World AIDS Day 2022

BLOG: Liverpool unites to mark World AIDS Day

Each year, people around the globe come together to commemorate World AIDS Day on 1 December. Advanced Public Health Practitioner (Sexual Health and HIV lead), James Woolgar explains how Liverpool is once again uniting to show support for people living with HIV, the progress being made to eradicate the virus and how we’re remembering those lost to HIV/AIDS-related illnesses

“Liverpool has supported World AIDS Day (WAD) since it began in 1988 – and this year is no different.

Liverpool City Council has been working hard in partnership with system stakeholders (including NHS partners and local charities) to deliver a programme of outreach and engagement – to raise awareness of the risk of acquiring HIV, highlight the importance of testing and the support available for those living with HIV and those affected by the legacy of AIDS.

Thursday 1 December will see civic buildings lit up red, alongside a vigil at The Church of Our Lady and St Nicholas to remember those who have died from HIV/AIDS-related illnesses.

Liverpool’s Sexual Health Service Axess are delivering a series of health promotion events in the city, and Liverpool PaSH Partnership (Passionate about Sexual Health) are running a dedicated social media campaign promoting the importance of testing and knowing your status, alongside practising safer sex.

The team at Sahir House have launched their campaign – “End Complacency, End Stigma, End Inequalities, End AIDS” – which reminds us all of the role we can play in preventing new cases of HIV and how we can help fight stigma.

We’re proud to be a ‘Fast Track City’, and as part of this programme, Liverpool is committed to ending all new transmissions of HIV by 2030 – and has already exceeded the original ‘triple 90’ targets relating to testing, treatment and viral suppression.

We’re determined to make a difference to people’s lives and end HIV transmission once and for all.

We’ve done incredibly well to ensure that 93% of people in Liverpool who are living with HIV know their status (and have accessed testing), 99% of those people living with a HIV diagnosis are receiving treatment, and 97% of those being treated are virally suppressed. This means that they cannot transmit HIV to others – the virus is undetectable and ultimately untransmittable.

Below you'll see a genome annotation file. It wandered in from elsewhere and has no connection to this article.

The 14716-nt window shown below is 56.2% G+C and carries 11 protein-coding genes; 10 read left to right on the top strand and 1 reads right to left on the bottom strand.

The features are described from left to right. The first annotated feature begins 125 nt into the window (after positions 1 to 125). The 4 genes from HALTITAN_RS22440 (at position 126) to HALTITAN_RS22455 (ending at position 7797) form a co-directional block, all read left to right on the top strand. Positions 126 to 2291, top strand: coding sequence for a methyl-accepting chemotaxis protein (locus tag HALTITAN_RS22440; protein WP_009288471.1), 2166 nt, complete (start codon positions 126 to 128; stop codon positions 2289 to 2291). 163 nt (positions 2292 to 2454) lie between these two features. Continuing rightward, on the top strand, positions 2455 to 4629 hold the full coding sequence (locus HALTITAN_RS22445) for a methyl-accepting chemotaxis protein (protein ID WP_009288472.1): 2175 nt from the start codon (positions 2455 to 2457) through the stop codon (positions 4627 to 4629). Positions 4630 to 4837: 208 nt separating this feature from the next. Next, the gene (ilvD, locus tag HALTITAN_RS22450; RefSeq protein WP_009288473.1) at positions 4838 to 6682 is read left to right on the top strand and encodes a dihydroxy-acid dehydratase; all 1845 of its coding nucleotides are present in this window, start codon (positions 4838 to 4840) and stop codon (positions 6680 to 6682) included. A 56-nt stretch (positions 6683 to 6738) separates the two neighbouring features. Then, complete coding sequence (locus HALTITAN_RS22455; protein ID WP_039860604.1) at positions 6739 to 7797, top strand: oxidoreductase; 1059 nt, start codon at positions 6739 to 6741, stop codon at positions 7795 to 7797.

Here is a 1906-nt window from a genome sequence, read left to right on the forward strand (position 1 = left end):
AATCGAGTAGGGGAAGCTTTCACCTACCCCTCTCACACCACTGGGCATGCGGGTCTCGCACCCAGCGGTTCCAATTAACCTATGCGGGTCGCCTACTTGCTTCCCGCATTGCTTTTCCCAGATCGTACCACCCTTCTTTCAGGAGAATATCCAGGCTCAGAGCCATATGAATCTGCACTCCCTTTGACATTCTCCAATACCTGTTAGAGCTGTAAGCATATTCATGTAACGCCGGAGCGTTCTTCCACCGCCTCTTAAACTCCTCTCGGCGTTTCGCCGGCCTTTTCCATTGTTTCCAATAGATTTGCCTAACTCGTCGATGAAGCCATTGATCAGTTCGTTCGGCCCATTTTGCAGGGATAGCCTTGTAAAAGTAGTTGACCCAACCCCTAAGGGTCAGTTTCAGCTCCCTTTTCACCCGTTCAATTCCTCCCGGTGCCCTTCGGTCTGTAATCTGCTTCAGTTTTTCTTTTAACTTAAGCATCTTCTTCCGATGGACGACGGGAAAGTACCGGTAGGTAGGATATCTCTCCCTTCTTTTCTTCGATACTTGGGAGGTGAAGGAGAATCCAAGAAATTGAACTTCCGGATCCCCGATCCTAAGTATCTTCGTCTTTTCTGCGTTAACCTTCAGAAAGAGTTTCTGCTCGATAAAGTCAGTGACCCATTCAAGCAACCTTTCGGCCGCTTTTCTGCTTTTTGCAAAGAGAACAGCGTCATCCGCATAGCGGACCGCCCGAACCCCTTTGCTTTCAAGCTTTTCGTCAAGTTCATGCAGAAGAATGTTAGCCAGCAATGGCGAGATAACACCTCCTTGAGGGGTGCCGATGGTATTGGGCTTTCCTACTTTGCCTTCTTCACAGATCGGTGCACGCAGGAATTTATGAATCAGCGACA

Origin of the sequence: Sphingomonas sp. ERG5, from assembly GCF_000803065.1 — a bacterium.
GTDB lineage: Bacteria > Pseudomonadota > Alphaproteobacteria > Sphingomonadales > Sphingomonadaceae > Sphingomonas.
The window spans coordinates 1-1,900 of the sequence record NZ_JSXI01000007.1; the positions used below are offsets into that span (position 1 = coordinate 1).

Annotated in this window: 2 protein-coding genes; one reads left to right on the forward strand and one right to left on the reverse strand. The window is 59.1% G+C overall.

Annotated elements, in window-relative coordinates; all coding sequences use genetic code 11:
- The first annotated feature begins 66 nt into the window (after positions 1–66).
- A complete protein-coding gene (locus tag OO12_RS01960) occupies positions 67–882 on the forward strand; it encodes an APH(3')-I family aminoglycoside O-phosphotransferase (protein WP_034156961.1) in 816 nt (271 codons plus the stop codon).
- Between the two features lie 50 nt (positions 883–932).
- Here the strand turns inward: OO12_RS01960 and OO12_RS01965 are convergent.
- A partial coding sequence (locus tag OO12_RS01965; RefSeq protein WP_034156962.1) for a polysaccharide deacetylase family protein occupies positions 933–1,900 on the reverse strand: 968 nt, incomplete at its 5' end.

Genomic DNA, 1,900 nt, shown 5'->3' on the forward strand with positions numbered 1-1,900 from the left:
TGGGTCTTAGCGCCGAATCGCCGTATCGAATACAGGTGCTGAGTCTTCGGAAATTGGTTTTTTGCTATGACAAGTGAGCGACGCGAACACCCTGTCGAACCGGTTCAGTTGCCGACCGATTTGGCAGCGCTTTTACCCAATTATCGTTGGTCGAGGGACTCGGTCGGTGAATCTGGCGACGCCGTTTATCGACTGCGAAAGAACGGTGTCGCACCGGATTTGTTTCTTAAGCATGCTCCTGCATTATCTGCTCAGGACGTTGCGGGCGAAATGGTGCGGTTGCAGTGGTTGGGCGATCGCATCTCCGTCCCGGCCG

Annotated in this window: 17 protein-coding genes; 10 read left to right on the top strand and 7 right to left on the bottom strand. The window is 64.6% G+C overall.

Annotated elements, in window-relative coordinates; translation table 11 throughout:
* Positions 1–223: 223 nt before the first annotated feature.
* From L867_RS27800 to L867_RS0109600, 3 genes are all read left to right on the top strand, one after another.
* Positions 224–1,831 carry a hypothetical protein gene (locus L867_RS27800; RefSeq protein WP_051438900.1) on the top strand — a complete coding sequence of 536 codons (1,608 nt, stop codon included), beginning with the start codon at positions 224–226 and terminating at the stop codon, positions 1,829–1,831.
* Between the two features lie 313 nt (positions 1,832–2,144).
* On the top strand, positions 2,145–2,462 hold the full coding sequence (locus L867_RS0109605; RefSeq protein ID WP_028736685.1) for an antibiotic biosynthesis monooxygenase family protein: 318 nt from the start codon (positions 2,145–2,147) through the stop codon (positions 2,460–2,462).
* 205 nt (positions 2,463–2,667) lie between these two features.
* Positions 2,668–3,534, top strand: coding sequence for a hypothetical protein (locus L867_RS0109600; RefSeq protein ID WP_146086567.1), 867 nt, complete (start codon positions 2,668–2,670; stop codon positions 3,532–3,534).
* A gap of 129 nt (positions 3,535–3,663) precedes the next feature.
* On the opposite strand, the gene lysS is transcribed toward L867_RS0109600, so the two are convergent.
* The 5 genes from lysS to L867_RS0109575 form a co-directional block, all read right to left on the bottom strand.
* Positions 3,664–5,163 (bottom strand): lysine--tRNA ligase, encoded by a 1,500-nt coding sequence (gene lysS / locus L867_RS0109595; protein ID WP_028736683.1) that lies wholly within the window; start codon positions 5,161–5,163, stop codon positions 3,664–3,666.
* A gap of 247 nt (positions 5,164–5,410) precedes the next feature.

There are currently 893 people of all ages in Liverpool living with HIV which is comparable with other large core cities.

Prior to the ‘Fast-Track Cities’ programme, it was estimated that up to 115 people in the city were infected but unaware of their status – this has now dropped to an estimated 55-60, and Liverpool is moving rapidly towards HIV eradication – something that could come as soon as 2027.

We’re really pleased with the excellent progress that we’ve made, but we do acknowledge that there is still work to do in relation to HIV – particularly late diagnosis.

Half of people recently diagnosed were diagnosed late, meaning they didn’t start treatment as early as they could – which could have led to them becoming unnecessarily ill. We want to respond to this, and to continue to improve our HIV testing coverage and uptake across the city.

That will naturally assist our aim to ensure that everyone is diagnosed and in treatment – and help us to achieve elimination.

The more that people who are diagnosed early, the better we can ensure they are treated and supported to live long and healthy lives.

We’re also working hard to increase access to the game changing prevention drug PrEP (Pre-Exposure Prophylaxis) – as this prevents HIV transmission in the first place, and is a vital tool in ensuring HIV elimination in Liverpool, and beyond.

Although there is still no cure, early diagnosis and treatment means that people living with HIV can expect to live a normal life span – however, we can all play our part in helping reduce stigma and discrimination, which are still a reality for many people.”

Liverpool Waterfront